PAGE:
First, something from Gertrude Stein:
Then commenced the long period which Max Jacobs has called the Heroic Age of Cubism, and it was an heroic age. All ages are heroic, that is to say there are heroes in all ages who do things because they cannot do otherwise and neither they nor the others understand how and why these things happen. One does not ever understand, before they are completely created, what is happening and one does not at all understand what one has done until the moment when it is all done. Picasso said once that he who created a thing is forced to make it ugly. In the effort to create the intensity and the struggle to create this intensity, the result always produces a certain ugliness, those who follow can make of this thing a beautiful thing because they know what they are doing, the thing having already been invented, but the inventor because he does not know what he is going to invent inevitably the thing he makes must have its ugliness.Stein, Picasso
I suppose it’s appropriate, and perhaps even artful, that the clearest expositions of artistic process is found in one of the most poorly punctuated essays I’ve read outside a high-school English class. Stein loved commas, but didn’t seem to know where to place them. I love poetry, but don’t know what I’m doing.
We’re both struggling. A perfect relationship.
What Stein is getting at — having had a front-row seat to the cubist drama — is the difference between that which comes first (which is art), and that which follows (which is entertainment). Or, put differently, Stein believes creation is distinct from understanding in the same way that inspiration is distinct from monetization. Her Picasso lived in the space of heroic vision, not in the sense that he believed he had something extraordinary to communicate, but instead something that was indelibly his — something that flowed through him rather than being produced by him.
This Picasso did not want to draw what everybody already saw; he wanted to express what he saw, almost how he saw. That vision, before it became an -ism, looked strange. Dark lines appeared on very warped faces. Nudity was not often ….provocative. While others competed in the realm of representational art, learning their crafts in structures which either applauded or denigrated fidelity to the aesthetics of the time, Picasso created. Not a movement. Something else, something Stein intimates he did not understand.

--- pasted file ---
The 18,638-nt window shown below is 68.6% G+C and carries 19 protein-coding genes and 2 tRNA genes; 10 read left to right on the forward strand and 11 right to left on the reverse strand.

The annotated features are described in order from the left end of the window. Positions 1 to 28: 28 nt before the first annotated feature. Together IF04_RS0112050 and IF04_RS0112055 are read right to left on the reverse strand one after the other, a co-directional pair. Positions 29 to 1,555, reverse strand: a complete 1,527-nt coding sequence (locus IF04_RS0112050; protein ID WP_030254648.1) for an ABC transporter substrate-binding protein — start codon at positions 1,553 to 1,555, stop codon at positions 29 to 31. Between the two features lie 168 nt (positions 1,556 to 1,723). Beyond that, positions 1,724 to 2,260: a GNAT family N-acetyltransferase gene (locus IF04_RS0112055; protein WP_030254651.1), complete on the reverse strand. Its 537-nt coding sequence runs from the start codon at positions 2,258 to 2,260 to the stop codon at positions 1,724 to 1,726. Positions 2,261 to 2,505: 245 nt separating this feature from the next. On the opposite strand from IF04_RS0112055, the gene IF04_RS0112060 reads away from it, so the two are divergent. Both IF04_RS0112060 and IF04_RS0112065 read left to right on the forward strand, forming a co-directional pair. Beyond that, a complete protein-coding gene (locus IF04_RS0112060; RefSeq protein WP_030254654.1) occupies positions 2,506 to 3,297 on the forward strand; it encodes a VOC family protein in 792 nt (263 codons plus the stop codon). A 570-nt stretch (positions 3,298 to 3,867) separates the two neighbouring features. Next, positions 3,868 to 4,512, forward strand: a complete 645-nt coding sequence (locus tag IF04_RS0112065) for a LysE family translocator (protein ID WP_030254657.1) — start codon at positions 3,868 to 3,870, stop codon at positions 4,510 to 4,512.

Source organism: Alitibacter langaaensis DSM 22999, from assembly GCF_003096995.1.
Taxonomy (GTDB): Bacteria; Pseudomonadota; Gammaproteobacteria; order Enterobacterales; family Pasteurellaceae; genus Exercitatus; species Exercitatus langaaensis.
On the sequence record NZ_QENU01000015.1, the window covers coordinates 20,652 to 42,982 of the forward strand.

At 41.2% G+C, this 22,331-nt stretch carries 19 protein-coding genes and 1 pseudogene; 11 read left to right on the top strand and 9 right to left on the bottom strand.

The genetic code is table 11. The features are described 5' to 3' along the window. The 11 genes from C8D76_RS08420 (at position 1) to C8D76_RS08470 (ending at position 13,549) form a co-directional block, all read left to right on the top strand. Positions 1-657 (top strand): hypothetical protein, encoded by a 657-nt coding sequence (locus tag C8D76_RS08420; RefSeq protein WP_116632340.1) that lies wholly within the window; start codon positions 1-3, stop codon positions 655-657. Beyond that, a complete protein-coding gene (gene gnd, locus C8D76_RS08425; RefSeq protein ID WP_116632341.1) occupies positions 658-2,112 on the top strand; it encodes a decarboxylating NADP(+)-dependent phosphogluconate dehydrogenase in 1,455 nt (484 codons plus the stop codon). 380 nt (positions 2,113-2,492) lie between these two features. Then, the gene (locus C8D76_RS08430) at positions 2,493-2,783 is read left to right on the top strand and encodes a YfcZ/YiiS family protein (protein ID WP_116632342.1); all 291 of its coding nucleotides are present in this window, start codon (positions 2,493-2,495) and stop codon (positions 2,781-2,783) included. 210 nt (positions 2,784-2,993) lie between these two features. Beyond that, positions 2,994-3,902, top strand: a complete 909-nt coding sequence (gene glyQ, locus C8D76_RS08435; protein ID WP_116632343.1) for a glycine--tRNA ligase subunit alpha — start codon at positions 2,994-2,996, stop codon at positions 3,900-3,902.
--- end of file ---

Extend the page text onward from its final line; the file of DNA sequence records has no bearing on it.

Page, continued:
He put down, as clearly as he could, his focus, and kept moving forward. Later, his vision would be codified. Viewers now, having been trained to see what is suspiciously similar to a two-dimensional representation of (newly emergent) quantum physics, can finally see something more than what had been seen. But only after the artist created a path to a place he couldn’t describe until he got there.
That is, I think, the difference between art and entertainment — and by “entertainment,” I also mean much of academic discourse. Music. Stories. Anything that can be sold. Or claims to have a handle on a world that is constantly moving, but is really a progressively more polished (and boring) version of what is already understood. We read, or watch, or listen to the professionals, those who have perfected the technique of storytelling, or moviemaking, or songs. But — and this is important — we are not really reading, etc., in these mimes anything but ourselves. We’re not really seeing anything but what we’ve already seen.